Moving around Jerusalem you always have to be on the lookout for suspicious objects, and to keep your distance from them. The Tower of David museum, however, has a collection of suspicious objects you’ll actually want to take a closer look at.
Conceived together with “Threads,” a companion fashion exhibition, “Suspicious Objects” brings contemporary design to the museum this summer. High up in what was once the Ottoman governor’s room in the ancient citadel’s Phasael Tower, sit some 30 practical design objects and installation art pieces commenting on life in modern Jerusalem.
“It’s a commentary on Jerusalem being made not only in Jerusalem, but in the heart of the city,” said Tower of David spokeswoman Caroline Shapiro, making reference to the museum’s location near the Jaffa Gate, inside the walls of the Old City.
The exhibition highlights the creative work of 31 up-and-coming Israeli industrial designers (or design teams), who were asked to create pieces — preferably of practical application — inspired by Jerusalem. The objects they came up with either use humor in an attempt to deal with complex issues, reduce serious problems to manageable proportions, or approach the city in a poetic fashion.
All the objects employ the language of visual metaphor, but some of them speak more loudly than the others. The standouts include “In the Eye of the Beholder,” a self-assembled souvenir that can be put together as the Dome of the Rock, the Church of the Holy Sepulchre, or the Western Wall, by Oded Gov and Adi Paz-Fingold; a set of “Daughters of Israel” nesting dolls by Noa Eshel reflecting the perception that the larger and more modestly the doll is dressed, the more devout a believer it represents; and “Partition Pan,” a cake pan by Michal Hammer for making a “Quatre-Quarts” (“Four Quarters,” the French name for a pound cake) that comes with a knife whose blade is a ruler — “for cutting off slivers of the city in an attempt to have one’s cake and eat it too,” as the exhibition’s catalogue states.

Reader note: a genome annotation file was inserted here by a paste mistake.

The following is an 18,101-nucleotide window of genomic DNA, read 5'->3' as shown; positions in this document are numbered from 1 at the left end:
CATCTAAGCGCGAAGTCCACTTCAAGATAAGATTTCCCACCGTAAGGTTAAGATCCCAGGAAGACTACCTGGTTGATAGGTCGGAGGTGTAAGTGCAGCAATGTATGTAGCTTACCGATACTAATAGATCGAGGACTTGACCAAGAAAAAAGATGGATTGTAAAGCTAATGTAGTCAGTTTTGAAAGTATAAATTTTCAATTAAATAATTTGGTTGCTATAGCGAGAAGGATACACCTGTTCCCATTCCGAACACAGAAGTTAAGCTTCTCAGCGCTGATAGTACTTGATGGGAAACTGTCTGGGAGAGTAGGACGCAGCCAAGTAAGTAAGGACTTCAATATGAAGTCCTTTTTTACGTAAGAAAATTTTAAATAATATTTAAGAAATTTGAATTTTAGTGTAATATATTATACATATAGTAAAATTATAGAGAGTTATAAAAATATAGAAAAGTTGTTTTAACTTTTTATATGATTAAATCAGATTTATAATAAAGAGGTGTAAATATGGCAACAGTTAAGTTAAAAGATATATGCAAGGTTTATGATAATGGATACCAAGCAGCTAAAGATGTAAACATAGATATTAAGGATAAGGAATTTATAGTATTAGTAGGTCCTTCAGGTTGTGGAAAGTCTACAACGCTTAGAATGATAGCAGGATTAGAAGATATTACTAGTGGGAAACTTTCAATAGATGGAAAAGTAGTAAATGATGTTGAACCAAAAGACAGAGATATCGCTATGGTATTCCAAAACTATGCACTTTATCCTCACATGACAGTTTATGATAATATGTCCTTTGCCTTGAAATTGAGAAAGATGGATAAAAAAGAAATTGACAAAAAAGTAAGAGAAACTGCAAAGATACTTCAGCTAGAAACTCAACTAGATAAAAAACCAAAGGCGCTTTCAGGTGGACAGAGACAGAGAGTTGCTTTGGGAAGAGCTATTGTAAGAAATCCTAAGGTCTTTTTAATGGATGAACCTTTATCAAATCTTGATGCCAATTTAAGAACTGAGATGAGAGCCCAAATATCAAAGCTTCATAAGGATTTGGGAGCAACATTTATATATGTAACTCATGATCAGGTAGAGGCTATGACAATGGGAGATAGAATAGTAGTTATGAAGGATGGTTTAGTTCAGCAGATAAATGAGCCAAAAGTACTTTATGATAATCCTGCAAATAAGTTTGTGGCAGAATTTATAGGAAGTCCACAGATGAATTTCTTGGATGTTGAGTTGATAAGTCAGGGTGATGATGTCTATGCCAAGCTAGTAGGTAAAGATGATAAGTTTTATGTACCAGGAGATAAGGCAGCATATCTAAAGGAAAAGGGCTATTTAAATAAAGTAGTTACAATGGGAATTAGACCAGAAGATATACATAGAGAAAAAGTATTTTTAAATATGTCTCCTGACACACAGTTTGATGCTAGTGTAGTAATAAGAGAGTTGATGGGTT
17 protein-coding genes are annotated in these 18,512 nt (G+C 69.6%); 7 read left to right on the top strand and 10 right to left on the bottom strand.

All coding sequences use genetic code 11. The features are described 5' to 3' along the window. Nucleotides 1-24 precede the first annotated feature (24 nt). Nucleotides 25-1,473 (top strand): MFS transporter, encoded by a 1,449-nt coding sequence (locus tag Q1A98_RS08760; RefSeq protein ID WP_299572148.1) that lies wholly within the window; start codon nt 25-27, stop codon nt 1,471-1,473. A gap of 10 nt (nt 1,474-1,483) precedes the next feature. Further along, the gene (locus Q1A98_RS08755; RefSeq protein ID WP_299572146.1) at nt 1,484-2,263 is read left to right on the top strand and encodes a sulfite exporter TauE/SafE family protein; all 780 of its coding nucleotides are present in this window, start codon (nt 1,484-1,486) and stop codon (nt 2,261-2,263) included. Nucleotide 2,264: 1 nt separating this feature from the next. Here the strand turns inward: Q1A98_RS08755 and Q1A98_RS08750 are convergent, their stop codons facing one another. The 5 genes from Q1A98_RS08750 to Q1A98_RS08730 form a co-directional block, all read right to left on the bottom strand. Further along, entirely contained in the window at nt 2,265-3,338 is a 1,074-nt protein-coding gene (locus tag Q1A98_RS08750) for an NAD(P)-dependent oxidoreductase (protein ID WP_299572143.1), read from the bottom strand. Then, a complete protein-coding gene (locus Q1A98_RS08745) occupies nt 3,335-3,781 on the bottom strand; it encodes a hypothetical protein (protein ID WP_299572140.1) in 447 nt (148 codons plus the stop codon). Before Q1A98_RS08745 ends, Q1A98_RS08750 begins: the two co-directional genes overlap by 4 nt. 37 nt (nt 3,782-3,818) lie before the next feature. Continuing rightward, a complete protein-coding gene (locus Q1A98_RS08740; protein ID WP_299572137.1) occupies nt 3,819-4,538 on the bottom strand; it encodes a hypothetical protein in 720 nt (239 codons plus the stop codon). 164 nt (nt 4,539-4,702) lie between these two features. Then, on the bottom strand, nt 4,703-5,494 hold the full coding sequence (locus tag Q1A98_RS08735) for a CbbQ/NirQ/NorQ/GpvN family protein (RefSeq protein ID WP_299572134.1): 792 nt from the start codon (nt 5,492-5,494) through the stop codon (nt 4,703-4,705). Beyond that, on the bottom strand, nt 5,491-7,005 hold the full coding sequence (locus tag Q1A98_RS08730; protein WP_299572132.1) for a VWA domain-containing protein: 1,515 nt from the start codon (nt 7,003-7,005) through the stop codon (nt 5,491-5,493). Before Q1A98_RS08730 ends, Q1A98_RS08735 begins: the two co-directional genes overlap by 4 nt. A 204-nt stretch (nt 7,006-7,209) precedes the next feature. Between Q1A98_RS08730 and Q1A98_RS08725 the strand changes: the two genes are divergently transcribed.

Other compelling design objects include “Plastic Riot,” by Adi Verbin and Shai Lanir, which are plastic game pieces (similar to Playmobil figurines) resembling Haredim, police officers and secular Jews, which you can use “for crafting an existing or alternative reality”; “Holy Land Sand — An Ant Farm” by Meirav Peled Barzilay, whereby ants dig a Western Wall Tunnel under a silhouette of the Temple Mount; and “Safety Matches,” a matchbook by Roi Vaspi Yanai and Dan Hocberg with match heads that look (when all still aligned in the book) like the Jerusalem skyline — with the obvious message that “Jerusalem is inflammable.”
Some pieces are subtler, requiring a greater knowledge of day-to-day life in modern Jerusalem to be able to appreciate them. One example is “Souvenirs of Jerusalem” by Mey Kahn and Boaz Kahn, which are snow globes containing the Holyland Project and the Bridge of Chords with the new light rail train on it — both controversial building projects. In any case, the snow globes “allow simple citizens to play at being movers and shakers.”
The lightest — and warmest and fuzziest — item on display is “Lion in Zion,” a furry- mane cat collar for the innumerable stray cats “patrolling” the streets of Jerusalem.
All of the design objects are on view laid out on simple wooden worktables with clamped-on desk lamps (evocative of a designer’s studio…only this one is surrounded by walls of ancient stones) until October 4.
“The history of design is full of examples of new products whose appearance was met with suspicion. Some innovative products did eventually achieve commercial success, their label as ‘suspicious’ objects being replaced with that of ‘desirable,’” writes curator Tal Gur in the exhibition catalogue.
While several of these “suspicious objects” could actually make their way to market, that is not their real value. Even if not one of them makes it out of the museum gallery, they will all have demonstrated the cost of not looking at the Holy City with a critical and creative eye.